Classics Corner: It’s a Wonderful Life

24 12 2014


Everyone, including people like me, has blind spots in their knowledge of classic films from the cinematic canon.  In the past few months, I have only just seen “Gone with the Wind,” “Lawrence of Arabia,” “The Birds,” and “Dead Poets Society.”

Now, I am someone who loves Christmas movies (if you have any doubt, I’ll direct you to my insanely detailed moviegoer’s challenge for “Elf”) and Frank Capra films like “Mr. Smith Goes to Washington” (though I am rather blasé about “It Happened One Night“).  So, you would expect that by now, I would have seen the holiday classic “It’s a Wonderful Life.”  If you assumed I had, you would be wrong.

To be clear, it is not for lack of effort.  Two years ago, some friends and I attempted to see a screening held at a local theater.  We deduced that since it was readily available for people to watch at home, the theater would not be crowded.  And we were wrong.  (A humorous aside: they spelled the movie wrong on their marquee. It was a “wonderderful” life, apparently…)

I have also pretty much absorbed the story through cultural osmosis.  Everyone knows the story of “It’s a Wonderful Life” to some extent, just like they know the shower scene in “Psycho.”  My primary exposure to the film came through – and this will date me tremendously – the 2002 TV movie “It’s a Very Merry Muppet Christmas.”

(Oh, and “Shrek Forever After” too, I suppose.)

But last night, Christmas Eve Eve, I decided it was time to end my ignorance.  Armed with a copy of the DVD acquired from the Houston Public Library, I would finally figure out why the movie is a mainstay of the Christmas season on television.

How to turn it into an interesting blog post, though?  I had the epiphany to essentially live blog my viewing experience and then add in a reflection at the close.  All times listed are from the 60th anniversary DVD (unsure if that changes anything but thought it might be worth noting).  So, without further ado, enjoy my thought process as I experience “It’s a Wonderful Life” for the very first time…


2:00 – I have to say, the audible prayers of the people for George Bailey being uttered over just an exterior shot of their houses was very effective.

3:00 – …aaand it’s ruined by the corny flashing stars that speak for God and the celestial beings.  Whomp.

It's a Wonderful Life - God

12:07 – “It’s a good face.  I like George Bailey.”  Solid freeze frame.  Is there anyone who can resist Jimmy Stewart’s charm?  I dare you.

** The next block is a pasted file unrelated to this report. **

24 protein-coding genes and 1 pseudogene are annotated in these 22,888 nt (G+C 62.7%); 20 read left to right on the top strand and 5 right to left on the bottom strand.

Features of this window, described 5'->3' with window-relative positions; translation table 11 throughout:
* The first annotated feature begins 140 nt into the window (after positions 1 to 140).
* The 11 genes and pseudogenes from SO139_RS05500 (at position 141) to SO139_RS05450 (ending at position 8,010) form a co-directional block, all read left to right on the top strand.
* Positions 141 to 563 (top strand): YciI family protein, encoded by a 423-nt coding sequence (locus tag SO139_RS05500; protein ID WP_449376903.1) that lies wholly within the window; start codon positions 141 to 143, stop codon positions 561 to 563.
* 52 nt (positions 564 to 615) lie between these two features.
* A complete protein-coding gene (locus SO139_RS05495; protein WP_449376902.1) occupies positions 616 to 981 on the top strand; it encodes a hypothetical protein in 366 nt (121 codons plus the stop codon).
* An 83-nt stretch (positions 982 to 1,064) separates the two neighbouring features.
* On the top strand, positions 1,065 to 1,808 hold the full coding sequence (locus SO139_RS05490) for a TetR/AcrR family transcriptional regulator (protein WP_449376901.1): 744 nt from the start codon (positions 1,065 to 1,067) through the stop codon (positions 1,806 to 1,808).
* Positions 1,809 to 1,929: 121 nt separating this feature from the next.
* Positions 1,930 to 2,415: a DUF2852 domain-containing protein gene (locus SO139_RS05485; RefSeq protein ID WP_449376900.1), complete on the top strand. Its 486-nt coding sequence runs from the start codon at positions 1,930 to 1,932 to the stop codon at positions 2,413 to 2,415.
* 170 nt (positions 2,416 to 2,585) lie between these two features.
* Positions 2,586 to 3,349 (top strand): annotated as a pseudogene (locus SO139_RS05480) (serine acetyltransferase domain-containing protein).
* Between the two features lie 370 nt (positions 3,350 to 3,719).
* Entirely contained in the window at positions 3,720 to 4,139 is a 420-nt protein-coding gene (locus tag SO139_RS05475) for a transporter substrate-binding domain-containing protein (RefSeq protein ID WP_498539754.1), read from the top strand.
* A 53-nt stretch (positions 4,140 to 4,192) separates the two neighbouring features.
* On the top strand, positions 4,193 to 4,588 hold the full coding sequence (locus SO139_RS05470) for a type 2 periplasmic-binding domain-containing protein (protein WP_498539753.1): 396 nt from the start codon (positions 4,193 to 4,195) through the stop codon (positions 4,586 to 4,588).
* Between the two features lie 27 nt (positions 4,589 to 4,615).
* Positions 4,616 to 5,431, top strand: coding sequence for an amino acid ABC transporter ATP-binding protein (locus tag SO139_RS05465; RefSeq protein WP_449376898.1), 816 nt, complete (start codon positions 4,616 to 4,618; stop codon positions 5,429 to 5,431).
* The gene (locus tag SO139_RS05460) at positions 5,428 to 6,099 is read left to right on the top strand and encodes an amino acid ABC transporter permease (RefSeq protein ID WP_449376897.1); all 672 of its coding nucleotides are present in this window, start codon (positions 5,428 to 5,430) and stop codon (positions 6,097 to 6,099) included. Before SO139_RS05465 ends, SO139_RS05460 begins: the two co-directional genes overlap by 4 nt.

It's a Wonderful Life Freeze Frame

14:02 – Bedford Falls, the town so harmless and innocuous that even the car horns sound like clown horns…

20:57 – Annoying guy is annoying (in the best kind of way).

Stop annoying people

This actually existed on the Internet – I didn’t create it.

21:25 – A Charleston contest!  Heck yes.  Actually, George and his dance partner are not too shabby…

23:10 – Oh, that’s a pool … I was gonna say, what the heck is going to come out of that floor?!  Did not know “It’s a Wonderful Life” had some kind of alien invasion…

25:55 – I don’t know what I find more surprising, the fact that there’s a haunted house in Bedford Falls or that Mary wants to live there.

27:04 – Cutting back to the guy sitting on the porch eavesdropping is a fun touch.

27:17 – Oh, this moon scene was in “Bruce Almighty,” now I remember.  Once again, another way I’ve picked up on the film without actually seeing it.

Bruce Almighty

27:48 – Ah, and the guy talks.  Good gag, glad it didn’t totally flop.  I think it would have worked pretty well had he not said anything.

28:40 – I must say, I’m a total sucker for these sort of classical Hollywood scenes of tame sexual innuendo.  I was wondering what the purpose of the repeated shots of George stepping on Mary’s outfit was … and it turns out to be him inadvertently ripping off her clothes?  Oh, the games budding couples play.

29:34 – George’s father had a stroke as he’s about to get some romantic action with Mary?  Sheesh, that’s inconvenient.

33:33 – There’s the Capra-esque standing up for the decency of the common man.

35:11 – Not the talking stars again.  When is it going to be the “I wish I was never born” part?

42:25 – “Why, it’s 10 miles up to Mt. Bedford!”  Gasp.

46:00 – The mother says, “What does he want?”  The daughter then asks, “What do you want?”  Beautiful synergy.

46:54 – I’ve seen that record breaking scene before in a meme…

49:42 – They are setting a record for close talking…